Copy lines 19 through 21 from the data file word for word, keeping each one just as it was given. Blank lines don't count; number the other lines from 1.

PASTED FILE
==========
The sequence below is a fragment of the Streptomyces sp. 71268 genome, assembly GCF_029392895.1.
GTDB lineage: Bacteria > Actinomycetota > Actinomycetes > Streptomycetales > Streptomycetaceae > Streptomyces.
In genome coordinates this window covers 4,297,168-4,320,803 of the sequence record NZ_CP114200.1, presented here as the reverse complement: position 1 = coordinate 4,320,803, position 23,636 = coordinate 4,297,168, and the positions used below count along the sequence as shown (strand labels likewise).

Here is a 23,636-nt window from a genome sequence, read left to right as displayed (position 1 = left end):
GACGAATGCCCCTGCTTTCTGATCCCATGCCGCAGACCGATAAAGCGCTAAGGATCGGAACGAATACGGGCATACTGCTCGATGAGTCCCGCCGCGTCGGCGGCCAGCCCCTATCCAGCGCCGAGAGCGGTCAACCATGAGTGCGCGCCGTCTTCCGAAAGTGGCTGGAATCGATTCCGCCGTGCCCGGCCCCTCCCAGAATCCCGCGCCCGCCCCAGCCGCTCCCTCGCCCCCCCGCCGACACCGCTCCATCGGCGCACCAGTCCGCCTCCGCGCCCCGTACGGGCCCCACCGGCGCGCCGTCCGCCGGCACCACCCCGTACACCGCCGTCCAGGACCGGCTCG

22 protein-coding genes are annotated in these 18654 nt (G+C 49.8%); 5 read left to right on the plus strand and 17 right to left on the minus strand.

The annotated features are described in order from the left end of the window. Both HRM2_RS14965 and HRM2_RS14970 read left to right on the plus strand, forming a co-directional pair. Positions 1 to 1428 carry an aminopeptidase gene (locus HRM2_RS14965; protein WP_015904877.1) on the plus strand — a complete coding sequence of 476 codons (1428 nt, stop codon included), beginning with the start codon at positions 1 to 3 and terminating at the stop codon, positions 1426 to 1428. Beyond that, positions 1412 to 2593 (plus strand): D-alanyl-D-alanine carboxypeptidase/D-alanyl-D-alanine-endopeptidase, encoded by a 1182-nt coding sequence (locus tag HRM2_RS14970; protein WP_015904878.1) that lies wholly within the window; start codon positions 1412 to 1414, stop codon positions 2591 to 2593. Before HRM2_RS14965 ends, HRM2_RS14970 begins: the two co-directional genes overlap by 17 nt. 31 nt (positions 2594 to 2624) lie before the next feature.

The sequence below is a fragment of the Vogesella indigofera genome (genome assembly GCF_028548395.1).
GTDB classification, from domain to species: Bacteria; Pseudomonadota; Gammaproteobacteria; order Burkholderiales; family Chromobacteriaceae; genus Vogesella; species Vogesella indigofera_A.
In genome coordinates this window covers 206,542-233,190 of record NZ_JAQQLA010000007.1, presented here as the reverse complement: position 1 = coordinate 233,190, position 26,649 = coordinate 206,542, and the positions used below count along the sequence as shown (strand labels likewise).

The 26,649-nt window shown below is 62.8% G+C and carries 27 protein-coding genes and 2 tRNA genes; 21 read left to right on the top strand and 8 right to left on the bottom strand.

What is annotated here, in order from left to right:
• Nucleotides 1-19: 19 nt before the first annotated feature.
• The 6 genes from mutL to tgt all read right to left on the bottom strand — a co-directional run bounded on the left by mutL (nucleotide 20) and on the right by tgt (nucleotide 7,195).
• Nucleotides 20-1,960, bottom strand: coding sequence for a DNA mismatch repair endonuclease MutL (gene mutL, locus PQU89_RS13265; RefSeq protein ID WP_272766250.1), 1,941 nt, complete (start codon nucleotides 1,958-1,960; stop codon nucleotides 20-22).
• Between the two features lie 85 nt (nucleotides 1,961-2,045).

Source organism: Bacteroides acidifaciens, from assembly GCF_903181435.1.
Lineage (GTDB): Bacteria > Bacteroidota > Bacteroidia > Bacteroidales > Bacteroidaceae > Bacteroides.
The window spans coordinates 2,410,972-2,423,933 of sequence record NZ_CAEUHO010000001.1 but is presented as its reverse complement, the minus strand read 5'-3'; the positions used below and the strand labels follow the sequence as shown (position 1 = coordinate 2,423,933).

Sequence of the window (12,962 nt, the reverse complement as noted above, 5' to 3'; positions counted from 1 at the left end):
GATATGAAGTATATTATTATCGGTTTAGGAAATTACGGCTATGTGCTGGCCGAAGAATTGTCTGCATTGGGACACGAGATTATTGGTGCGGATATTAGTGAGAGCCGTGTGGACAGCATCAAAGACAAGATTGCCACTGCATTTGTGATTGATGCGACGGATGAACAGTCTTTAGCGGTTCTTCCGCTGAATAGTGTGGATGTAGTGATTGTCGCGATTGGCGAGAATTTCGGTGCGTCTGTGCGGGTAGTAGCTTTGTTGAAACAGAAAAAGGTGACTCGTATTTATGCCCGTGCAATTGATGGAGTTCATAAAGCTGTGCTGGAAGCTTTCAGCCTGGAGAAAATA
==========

The window spans coordinates 2,410,972-2,423,933 of sequence record NZ_CAEUHO010000001.1 but is presented as its reverse complement, the minus strand read 5'-3'; the positions used below and the strand labels follow the sequence as shown (position 1 = coordinate 2,423,933).

Sequence of the window (12,962 nt, the reverse complement as noted above, 5' to 3'; positions counted from 1 at the left end):
GATATGAAGTATATTATTATCGGTTTAGGAAATTACGGCTATGTGCTGGCCGAAGAATTGTCTGCATTGGGACACGAGATTATTGGTGCGGATATTAGTGAGAGCCGTGTGGACAGCATCAAAGACAAGATTGCCACTGCATTTGTGATTGATGCGACGGATGAACAGTCTTTAGCGGTTCTTCCGCTGAATAGTGTGGATGTAGTGATTGTCGCGATTGGCGAGAATTTCGGTGCGTCTGTGCGGGTAGTAGCTTTGTTGAAACAGAAAAAGGTGACTCGTATTTATGCCCGTGCAATTGATGGAGTTCATAAAGCTGTGCTGGAAGCTTTCAGCCTGGAGAAAATA